For all veterinary practices (and indeed, any successful business), having the right contracts in place is vital. Some examples of such contracts in a veterinary practice are:
- Hire purchase, lease or rental agreements for equipment
- The supply of goods used in the day-to-day practice, such as veterinary supplies, PPE, medicines or food
- The supply of services to the practice, including clinical and general waste removal, utilities, telephone, internet and maintenance agreements for equipment, ﬁre safety or the veterinary practice building
For all these types of contract, usually you will be accepting and agreeing to a third party’s terms and conditions and, therefore, it is key that you consider all the legal provisions and the potential impact these may have on your business. Below are some of the key provisions to look out for.
Exit or termination provisions
Most contracts are for a ﬁxed term at a set monthly rate. But what can you do if you are not happy with the products or services that you are provided with?
In the event where you were to terminate the contract before the ﬁxed term has expired, many contracts have termination fees that are payable. In many cases, you will still be liable for a large proportion of the outstanding fees that are payable throughout the ﬁxed contract term (which may be reduced by a pro-rata percentage). This can be costly for any business, particularly as you would no longer receive the products or services you might be paying for. Therefore, always review termination provisions and consider carefully the impact for your business.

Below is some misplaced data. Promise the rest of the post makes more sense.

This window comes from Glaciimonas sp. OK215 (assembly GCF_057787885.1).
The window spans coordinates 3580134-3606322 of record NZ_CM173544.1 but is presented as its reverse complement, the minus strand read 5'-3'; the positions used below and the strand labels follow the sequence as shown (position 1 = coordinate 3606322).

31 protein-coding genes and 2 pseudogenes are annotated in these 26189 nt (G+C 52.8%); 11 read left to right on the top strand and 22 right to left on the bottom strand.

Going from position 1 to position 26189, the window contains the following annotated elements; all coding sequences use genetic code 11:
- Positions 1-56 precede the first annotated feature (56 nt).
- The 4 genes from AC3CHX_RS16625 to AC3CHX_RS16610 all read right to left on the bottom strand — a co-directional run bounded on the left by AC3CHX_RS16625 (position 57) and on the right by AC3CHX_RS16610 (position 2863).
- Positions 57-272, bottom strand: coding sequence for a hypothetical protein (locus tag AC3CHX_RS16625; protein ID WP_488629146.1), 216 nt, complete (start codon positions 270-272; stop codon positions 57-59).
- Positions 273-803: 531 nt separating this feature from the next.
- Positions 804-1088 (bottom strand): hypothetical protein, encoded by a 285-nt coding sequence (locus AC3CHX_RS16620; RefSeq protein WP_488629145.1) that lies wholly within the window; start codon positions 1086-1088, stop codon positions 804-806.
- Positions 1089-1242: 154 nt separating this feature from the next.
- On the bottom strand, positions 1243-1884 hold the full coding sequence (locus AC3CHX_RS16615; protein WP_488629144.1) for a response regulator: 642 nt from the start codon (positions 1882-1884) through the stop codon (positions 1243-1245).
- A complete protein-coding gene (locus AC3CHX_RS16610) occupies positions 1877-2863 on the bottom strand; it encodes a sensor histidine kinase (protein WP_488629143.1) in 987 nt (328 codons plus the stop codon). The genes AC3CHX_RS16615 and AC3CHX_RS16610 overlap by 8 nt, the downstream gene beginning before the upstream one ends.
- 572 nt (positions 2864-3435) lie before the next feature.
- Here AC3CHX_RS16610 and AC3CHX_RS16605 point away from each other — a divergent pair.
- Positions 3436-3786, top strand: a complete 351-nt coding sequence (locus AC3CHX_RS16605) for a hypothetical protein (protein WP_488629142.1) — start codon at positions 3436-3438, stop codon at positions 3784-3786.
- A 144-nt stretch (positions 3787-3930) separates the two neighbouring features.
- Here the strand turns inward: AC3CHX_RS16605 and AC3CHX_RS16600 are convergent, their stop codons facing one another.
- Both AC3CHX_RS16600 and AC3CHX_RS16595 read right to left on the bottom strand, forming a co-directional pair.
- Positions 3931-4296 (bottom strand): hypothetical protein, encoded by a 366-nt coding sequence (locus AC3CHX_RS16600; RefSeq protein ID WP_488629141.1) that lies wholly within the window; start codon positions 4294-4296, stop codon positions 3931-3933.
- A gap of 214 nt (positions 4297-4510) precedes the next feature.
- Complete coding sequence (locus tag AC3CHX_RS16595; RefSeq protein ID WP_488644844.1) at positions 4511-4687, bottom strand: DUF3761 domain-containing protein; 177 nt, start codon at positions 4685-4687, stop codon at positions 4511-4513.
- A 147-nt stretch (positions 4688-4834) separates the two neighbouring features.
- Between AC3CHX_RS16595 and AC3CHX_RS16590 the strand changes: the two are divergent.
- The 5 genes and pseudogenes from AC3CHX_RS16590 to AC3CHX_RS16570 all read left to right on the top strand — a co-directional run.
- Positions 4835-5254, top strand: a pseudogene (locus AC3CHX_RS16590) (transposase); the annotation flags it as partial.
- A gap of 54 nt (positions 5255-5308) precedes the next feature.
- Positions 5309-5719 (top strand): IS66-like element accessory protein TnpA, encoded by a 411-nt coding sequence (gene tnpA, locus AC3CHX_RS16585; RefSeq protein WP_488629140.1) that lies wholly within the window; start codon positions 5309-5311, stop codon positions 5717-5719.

If you are looking to sell your business, either now or in the future, it is important to consider the impact that a long-term supply contract with restrictive termination provisions may have on the sale of your business. It may be that the buyer would not wish to take on this contract, in which case you could be liable for such termination costs pre-sale.
An assignment is the transfer of an existing right under a contract from one party to another. This provision is commonly used in business sales or intra-group reorganisations. If an assignment clause is within your third-party supply contracts and in your supplier’s favour, ultimately an alternative party may supply such goods or services to you and not the original supplier.
Often large companies will have the ability to assign their contracts to alternative parties without your consent; how-ever, should you wish to assign your contract to another organisation, consent will be required.
Other key provisions
Other key terms which may be particularly onerous or burdensome for either party to a contract could include the following:
Dependent on the type of contract, these can either be very short or lengthy. If the notice period is short (for example, a couple of weeks), although ﬂexible, this could leave you looking for a new supplier with minimum notice. If the notice period is long (for example, six months), this will mean that you may be tied into the contract for a lengthier time than anticipated, especially if the services begin to become poor.
Look out for clauses that require you to settle invoices within a speciﬁc period following delivery or on a monthly basis. In particular, consider whether these payment terms ﬁt with your business’s ability to pay and the systems you may have in place to pay invoices.
Typically, there may be clauses which allow your supplier to increase prices year on year (or sooner) in line with inﬂation rates.
“Change of control” provisions
This is particularly important if you are considering selling your business in the future. These are commonly found in long-term contractual agreements such as hire purchase or lease agreements and buying group contracts. Such clauses may “trigger” termination of the contract in favour of the supplier (and to the disadvantage of your buyer!).